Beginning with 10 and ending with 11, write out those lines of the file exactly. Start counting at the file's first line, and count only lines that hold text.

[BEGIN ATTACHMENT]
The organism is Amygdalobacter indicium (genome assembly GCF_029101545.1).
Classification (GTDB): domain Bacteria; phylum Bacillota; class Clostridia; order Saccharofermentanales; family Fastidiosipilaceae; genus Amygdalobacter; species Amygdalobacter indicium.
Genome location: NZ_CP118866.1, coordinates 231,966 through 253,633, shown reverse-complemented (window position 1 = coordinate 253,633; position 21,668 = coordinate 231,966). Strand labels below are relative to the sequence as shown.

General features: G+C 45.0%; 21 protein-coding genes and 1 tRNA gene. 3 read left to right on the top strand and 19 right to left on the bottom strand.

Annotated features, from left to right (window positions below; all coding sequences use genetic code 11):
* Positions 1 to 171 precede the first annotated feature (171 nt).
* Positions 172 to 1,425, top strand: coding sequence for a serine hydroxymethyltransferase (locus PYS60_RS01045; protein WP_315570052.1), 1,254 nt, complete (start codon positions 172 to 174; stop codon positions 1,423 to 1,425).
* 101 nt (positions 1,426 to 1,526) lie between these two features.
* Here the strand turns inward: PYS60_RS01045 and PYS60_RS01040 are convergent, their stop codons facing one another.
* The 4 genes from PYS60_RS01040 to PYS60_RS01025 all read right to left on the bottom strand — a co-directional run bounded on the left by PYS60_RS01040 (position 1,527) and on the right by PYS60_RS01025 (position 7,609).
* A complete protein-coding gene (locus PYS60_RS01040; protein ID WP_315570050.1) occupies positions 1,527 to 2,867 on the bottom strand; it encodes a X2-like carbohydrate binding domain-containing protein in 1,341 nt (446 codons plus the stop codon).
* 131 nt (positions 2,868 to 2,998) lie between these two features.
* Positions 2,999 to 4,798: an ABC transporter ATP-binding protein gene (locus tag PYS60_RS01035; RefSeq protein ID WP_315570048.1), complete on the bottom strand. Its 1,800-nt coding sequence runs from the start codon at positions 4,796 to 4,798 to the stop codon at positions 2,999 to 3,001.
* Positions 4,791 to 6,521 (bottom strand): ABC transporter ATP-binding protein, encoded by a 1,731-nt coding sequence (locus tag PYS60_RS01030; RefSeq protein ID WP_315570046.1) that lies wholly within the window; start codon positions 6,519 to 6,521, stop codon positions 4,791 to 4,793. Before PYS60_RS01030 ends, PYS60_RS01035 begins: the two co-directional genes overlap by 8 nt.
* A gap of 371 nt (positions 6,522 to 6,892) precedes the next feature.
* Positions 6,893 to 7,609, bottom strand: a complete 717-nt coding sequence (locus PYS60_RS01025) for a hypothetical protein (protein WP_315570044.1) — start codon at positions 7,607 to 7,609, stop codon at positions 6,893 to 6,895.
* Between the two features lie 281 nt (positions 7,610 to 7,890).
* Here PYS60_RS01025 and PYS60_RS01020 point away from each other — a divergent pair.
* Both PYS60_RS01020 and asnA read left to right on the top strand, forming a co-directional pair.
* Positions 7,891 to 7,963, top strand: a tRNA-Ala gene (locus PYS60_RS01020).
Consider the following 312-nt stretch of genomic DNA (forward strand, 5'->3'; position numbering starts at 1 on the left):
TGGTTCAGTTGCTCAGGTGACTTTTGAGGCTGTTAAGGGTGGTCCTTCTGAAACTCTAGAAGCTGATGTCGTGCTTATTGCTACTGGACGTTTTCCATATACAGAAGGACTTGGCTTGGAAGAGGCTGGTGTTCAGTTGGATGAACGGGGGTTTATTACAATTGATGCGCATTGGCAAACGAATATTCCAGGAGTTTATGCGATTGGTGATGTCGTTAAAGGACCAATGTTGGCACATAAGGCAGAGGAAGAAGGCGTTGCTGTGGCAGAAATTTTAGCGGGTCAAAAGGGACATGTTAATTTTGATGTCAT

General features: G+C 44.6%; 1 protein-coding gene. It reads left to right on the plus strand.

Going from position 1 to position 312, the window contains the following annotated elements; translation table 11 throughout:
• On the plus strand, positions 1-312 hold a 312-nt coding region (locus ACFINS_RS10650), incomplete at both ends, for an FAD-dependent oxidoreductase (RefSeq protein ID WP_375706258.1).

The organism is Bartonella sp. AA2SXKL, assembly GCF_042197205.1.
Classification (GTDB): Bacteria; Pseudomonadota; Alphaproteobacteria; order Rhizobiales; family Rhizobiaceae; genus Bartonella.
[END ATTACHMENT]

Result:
* The 4 genes from PYS60_RS01040 to PYS60_RS01025 all read right to left on the bottom strand — a co-directional run bounded on the left by PYS60_RS01040 (position 1,527) and on the right by PYS60_RS01025 (position 7,609).
* A complete protein-coding gene (locus PYS60_RS01040; protein ID WP_315570050.1) occupies positions 1,527 to 2,867 on the bottom strand; it encodes a X2-like carbohydrate binding domain-containing protein in 1,341 nt (446 codons plus the stop codon).